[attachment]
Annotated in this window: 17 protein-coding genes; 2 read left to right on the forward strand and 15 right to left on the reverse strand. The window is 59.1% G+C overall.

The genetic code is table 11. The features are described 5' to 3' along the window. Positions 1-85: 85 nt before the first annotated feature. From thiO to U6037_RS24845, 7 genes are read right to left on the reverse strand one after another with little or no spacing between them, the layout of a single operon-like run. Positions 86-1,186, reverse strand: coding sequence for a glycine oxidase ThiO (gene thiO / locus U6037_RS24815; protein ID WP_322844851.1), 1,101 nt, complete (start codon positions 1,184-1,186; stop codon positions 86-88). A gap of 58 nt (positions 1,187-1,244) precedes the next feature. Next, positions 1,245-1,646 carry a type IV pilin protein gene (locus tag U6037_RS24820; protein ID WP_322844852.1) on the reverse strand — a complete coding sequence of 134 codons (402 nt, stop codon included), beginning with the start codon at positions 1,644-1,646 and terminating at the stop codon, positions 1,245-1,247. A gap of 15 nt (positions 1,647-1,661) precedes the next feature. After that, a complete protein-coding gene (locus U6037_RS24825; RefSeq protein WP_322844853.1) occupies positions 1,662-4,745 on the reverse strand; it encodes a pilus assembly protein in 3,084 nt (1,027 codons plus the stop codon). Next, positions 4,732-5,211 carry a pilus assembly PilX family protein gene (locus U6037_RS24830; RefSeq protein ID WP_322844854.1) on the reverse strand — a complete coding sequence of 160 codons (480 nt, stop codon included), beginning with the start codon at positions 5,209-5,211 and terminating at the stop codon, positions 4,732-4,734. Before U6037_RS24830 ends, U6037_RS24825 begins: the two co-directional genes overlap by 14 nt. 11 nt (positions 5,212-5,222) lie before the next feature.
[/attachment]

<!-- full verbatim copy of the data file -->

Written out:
Annotated in this window: 17 protein-coding genes; 2 read left to right on the forward strand and 15 right to left on the reverse strand. The window is 59.1% G+C overall.

The genetic code is table 11. The features are described 5' to 3' along the window. Positions 1-85: 85 nt before the first annotated feature. From thiO to U6037_RS24845, 7 genes are read right to left on the reverse strand one after another with little or no spacing between them, the layout of a single operon-like run. Positions 86-1,186, reverse strand: coding sequence for a glycine oxidase ThiO (gene thiO / locus U6037_RS24815; protein ID WP_322844851.1), 1,101 nt, complete (start codon positions 1,184-1,186; stop codon positions 86-88). A gap of 58 nt (positions 1,187-1,244) precedes the next feature. Next, positions 1,245-1,646 carry a type IV pilin protein gene (locus tag U6037_RS24820; protein ID WP_322844852.1) on the reverse strand — a complete coding sequence of 134 codons (402 nt, stop codon included), beginning with the start codon at positions 1,644-1,646 and terminating at the stop codon, positions 1,245-1,247. A gap of 15 nt (positions 1,647-1,661) precedes the next feature. After that, a complete protein-coding gene (locus U6037_RS24825; RefSeq protein WP_322844853.1) occupies positions 1,662-4,745 on the reverse strand; it encodes a pilus assembly protein in 3,084 nt (1,027 codons plus the stop codon). Next, positions 4,732-5,211 carry a pilus assembly PilX family protein gene (locus U6037_RS24830; RefSeq protein ID WP_322844854.1) on the reverse strand — a complete coding sequence of 160 codons (480 nt, stop codon included), beginning with the start codon at positions 5,209-5,211 and terminating at the stop codon, positions 4,732-4,734. Before U6037_RS24830 ends, U6037_RS24825 begins: the two co-directional genes overlap by 14 nt. 11 nt (positions 5,212-5,222) lie before the next feature.